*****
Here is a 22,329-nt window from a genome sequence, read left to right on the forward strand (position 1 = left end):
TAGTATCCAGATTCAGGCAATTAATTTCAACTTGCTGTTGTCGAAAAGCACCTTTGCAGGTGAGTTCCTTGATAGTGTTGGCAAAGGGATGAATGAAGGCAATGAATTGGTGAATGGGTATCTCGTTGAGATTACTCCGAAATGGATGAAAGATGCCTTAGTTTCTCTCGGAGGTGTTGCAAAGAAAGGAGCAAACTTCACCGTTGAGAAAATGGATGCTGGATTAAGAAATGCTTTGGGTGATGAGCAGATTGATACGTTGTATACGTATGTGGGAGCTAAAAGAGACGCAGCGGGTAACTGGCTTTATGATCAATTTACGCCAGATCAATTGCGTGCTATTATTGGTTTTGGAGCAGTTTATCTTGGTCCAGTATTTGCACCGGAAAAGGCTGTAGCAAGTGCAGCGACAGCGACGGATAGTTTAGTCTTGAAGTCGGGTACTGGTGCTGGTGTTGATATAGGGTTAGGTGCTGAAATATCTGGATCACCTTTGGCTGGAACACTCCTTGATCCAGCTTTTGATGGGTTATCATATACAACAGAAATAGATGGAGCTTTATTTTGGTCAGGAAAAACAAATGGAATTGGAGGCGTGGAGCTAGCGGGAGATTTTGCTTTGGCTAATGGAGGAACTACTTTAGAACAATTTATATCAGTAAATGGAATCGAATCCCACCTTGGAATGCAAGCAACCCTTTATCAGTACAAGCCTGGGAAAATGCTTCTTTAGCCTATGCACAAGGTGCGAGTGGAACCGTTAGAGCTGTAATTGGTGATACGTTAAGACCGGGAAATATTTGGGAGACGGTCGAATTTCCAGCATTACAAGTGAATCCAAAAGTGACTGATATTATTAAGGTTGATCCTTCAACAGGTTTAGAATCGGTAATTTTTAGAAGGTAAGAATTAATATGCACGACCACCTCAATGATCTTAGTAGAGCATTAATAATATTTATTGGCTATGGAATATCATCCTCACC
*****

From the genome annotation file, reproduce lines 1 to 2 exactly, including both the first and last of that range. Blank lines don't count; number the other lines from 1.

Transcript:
Here is a 22,329-nt window from a genome sequence, read left to right on the forward strand (position 1 = left end):
TAGTATCCAGATTCAGGCAATTAATTTCAACTTGCTGTTGTCGAAAAGCACCTTTGCAGGTGAGTTCCTTGATAGTGTTGGCAAAGGGATGAATGAAGGCAATGAATTGGTGAATGGGTATCTCGTTGAGATTACTCCGAAATGGATGAAAGATGCCTTAGTTTCTCTCGGAGGTGTTGCAAAGAAAGGAGCAAACTTCACCGTTGAGAAAATGGATGCTGGATTAAGAAATGCTTTGGGTGATGAGCAGATTGATACGTTGTATACGTATGTGGGAGCTAAAAGAGACGCAGCGGGTAACTGGCTTTATGATCAATTTACGCCAGATCAATTGCGTGCTATTATTGGTTTTGGAGCAGTTTATCTTGGTCCAGTATTTGCACCGGAAAAGGCTGTAGCAAGTGCAGCGACAGCGACGGATAGTTTAGTCTTGAAGTCGGGTACTGGTGCTGGTGTTGATATAGGGTTAGGTGCTGAAATATCTGGATCACCTTTGGCTGGAACACTCCTTGATCCAGCTTTTGATGGGTTATCATATACAACAGAAATAGATGGAGCTTTATTTTGGTCAGGAAAAACAAATGGAATTGGAGGCGTGGAGCTAGCGGGAGATTTTGCTTTGGCTAATGGAGGAACTACTTTAGAACAATTTATATCAGTAAATGGAATCGAATCCCACCTTGGAATGCAAGCAACCCTTTATCAGTACAAGCCTGGGAAAATGCTTCTTTAGCCTATGCACAAGGTGCGAGTGGAACCGTTAGAGCTGTAATTGGTGATACGTTAAGACCGGGAAATATTTGGGAGACGGTCGAATTTCCAGCATTACAAGTGAATCCAAAAGTGACTGATATTATTAAGGTTGATCCTTCAACAGGTTTAGAATCGGTAATTTTTAGAAGGTAAGAATTAATATGCACGACCACCTCAATGATCTTAGTAGAGCATTAATAATATTTATTGGCTATGGAATATCATCCTCACC